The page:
Pelican Bomb staff member Noni Clemens shares her hair story shaped by her French upbringing and Zimbabwean ancestry.
From the time I started growing hair until I was a pre-teen, my mother had the undesirable task of tending to my hair. She’d start by carefully and somewhat apprehensively laying out her tools, which always included a towel, a wide-tooth comb, and a container of Vaseline. The comb was used to tackle the seemingly endless masses of knots and tangles; the Vaseline to smooth out the baby hairs along my hairline and seal the end of my strands.
Performed every month or two (depending on the style I was rocking), this ritual served dual purposes. It helped my mother get organized and prepare for the at least two-hour barrage of crying, shrieking, tantrums, and later insults she had come to expect from me. It also signaled to my father and sister that a storm was coming and they best take shelter at the library, a friend’s house, or our finished attic—the farthest point in the house from the pop-up salon of horrors taking place in our living room. Obviously, I hated getting my hair done. Not only was it painful, it also made me feel small and isolated, like some rabid animal quarantined from the rest of the household.
I want to be clear that I love my hair. It’s big, somewhere in between curly and kinky, and there is a lot of it. I’ve been reminded of this fact by every hair stylist I’ve encountered in my adult life. My mother is not, nor has she ever been, a hair professional. She would have happily sent me to a hair stylist and saved herself the mental and physical exhaustion of our sessions, but that was never an option.
Until I was 12, we lived in Triel-sur-Seine, a quaint town of about 11,000 that is situated 25 miles northwest of Paris. Triel-sur-Seine was a great place to grow up in many ways: it was safe, quiet, and beautiful. My parents let me roam free most of the time I wasn’t in school and would send me out alone to run errands, when I would ride my bike really fast down a steep hill until I reached the eleventh-century gothic church that was the crown jewel of our town. Triel-sur-Seine had much to offer in terms of picturesque scenery and little by way of cultural and racial diversity. I was the little métisse girl in town, and it wasn’t until I was 10 or 11 that another non-white family—a large family from Mali—moved into our neighborhood and I had another black child as a playmate. All this to say that there was not a single salon in Triel-sur-Seine that knew what to do with my hair.
My mother caved only once and took me to Paris, to a hair salon run by West Africans. I don’t remember this well, but all you need to know is that there was a particularly widespread case of lice at my school. An embarrassment for all involved, it would be a long time until my next visit to a salon. From then on, it was just the two of us when it came time to do my hair. As I got older, the pain and the sitting became increasingly tolerable, and I came to appreciate our private hair moments. This was when my mother would tell me about her childhood in Zimbabwe, my birth country. She would try to teach me Ndebele, her native tongue, which I regrettably never bothered learning. She would tell me about her mother and her grandmothers, the strong and highly respected women who raised her in the absence of a father. They too, like me and like my mother, had their hair done at home by their mothers or aunts. She’d tell me that her dead grandmother sometimes visited her in her sleep to check on her or to help her through rough patches. She’d tell me that ancestor worship is common in Zimbabwe. The way Zimbabwean ancestors behave is not too dissimilar from Greek gods. They’re to be feared, as they are powerful and sometimes volatile. And like Greek gods, they sometimes step into the world of the living in disguise and without warning.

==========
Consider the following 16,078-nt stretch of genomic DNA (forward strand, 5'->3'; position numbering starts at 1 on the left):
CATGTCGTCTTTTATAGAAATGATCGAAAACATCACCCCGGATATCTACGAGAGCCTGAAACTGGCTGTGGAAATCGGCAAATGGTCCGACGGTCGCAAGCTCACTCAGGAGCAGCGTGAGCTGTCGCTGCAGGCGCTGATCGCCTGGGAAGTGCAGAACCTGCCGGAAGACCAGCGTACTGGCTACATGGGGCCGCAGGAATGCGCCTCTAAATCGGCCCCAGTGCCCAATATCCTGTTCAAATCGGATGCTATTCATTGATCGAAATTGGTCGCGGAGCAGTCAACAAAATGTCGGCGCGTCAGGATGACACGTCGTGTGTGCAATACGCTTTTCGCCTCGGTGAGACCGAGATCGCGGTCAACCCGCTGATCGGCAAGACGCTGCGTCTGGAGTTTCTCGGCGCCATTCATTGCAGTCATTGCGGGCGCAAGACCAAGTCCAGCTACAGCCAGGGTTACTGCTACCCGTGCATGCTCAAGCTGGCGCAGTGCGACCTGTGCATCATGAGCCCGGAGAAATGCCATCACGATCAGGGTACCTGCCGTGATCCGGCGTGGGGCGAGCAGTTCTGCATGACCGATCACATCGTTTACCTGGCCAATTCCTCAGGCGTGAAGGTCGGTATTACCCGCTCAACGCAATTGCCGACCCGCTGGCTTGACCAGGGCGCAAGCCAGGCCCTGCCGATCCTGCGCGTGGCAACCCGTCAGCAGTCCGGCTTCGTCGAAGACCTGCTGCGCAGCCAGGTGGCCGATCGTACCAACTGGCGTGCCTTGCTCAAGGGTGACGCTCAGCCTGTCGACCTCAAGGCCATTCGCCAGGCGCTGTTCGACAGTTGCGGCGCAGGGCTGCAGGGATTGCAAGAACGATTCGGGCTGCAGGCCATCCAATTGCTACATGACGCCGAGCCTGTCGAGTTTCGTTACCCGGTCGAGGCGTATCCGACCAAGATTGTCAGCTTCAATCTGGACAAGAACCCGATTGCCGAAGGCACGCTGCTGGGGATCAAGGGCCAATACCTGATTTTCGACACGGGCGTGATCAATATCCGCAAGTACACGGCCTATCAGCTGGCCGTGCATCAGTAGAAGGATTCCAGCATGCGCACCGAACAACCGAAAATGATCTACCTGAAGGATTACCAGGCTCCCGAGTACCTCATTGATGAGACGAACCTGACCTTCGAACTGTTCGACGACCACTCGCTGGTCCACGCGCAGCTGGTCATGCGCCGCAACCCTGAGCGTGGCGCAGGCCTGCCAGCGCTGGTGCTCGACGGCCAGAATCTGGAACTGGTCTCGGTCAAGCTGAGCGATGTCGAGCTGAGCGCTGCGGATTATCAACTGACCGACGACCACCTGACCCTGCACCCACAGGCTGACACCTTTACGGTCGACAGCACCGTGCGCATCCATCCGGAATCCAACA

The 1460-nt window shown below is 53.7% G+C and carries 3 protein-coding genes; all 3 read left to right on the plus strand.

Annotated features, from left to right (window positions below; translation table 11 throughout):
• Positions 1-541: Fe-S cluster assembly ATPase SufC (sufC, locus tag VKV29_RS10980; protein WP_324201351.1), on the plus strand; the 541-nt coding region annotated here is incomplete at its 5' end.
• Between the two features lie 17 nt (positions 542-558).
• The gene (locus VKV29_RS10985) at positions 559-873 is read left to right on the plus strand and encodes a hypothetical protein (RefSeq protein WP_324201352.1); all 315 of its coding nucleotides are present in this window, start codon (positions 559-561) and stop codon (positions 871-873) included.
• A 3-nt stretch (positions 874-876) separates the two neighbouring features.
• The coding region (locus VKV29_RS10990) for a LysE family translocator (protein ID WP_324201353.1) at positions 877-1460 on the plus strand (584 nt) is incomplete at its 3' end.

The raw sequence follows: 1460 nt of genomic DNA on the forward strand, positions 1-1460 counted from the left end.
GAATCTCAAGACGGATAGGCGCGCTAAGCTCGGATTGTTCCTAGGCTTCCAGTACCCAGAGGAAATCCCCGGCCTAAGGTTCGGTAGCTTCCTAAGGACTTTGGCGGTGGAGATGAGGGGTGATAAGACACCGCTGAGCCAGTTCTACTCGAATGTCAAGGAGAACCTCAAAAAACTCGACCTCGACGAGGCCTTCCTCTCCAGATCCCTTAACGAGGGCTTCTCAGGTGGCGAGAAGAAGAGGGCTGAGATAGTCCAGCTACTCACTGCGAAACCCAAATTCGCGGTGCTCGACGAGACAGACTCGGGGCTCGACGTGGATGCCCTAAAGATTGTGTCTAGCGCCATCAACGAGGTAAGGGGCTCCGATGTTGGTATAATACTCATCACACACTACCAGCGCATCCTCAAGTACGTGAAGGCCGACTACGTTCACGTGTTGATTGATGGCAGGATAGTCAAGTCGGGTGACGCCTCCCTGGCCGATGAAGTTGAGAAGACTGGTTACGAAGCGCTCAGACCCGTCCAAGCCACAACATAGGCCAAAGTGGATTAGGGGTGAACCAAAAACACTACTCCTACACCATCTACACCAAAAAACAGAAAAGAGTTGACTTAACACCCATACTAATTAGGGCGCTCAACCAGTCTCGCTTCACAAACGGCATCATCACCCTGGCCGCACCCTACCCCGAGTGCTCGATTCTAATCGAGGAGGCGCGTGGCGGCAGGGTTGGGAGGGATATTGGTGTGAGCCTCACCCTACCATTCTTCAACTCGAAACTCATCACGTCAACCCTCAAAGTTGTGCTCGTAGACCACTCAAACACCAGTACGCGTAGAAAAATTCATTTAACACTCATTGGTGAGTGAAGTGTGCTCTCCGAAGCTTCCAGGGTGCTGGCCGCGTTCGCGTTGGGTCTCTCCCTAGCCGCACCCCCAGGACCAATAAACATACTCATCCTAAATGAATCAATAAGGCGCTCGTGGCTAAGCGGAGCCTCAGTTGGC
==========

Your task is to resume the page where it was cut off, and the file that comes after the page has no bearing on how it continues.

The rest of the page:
When I spoke to my mother about writing this piece, we’d never before unpacked our shared hair trauma. I asked her a number of questions in an attempt to learn more about the hair customs of the women who raised her, who now occupy seats at our ancestral table, in a land I haven’t seen in 24 years. I uncovered fascinating vignettes about my family’s history. I found out that my Gogo (Grandma) Joyce ran a popular speakeasy out of her house until 2001, just four years before her death, to supplement the income she earned as the head seamstress at the University of Zimbabwe. I realized that these moments of grooming I once thought of as an act of torture were, in fact, a point of connection to my heritage. I discovered that in those private moments with my mother, we were not alone. We were surrounded by the ancestors.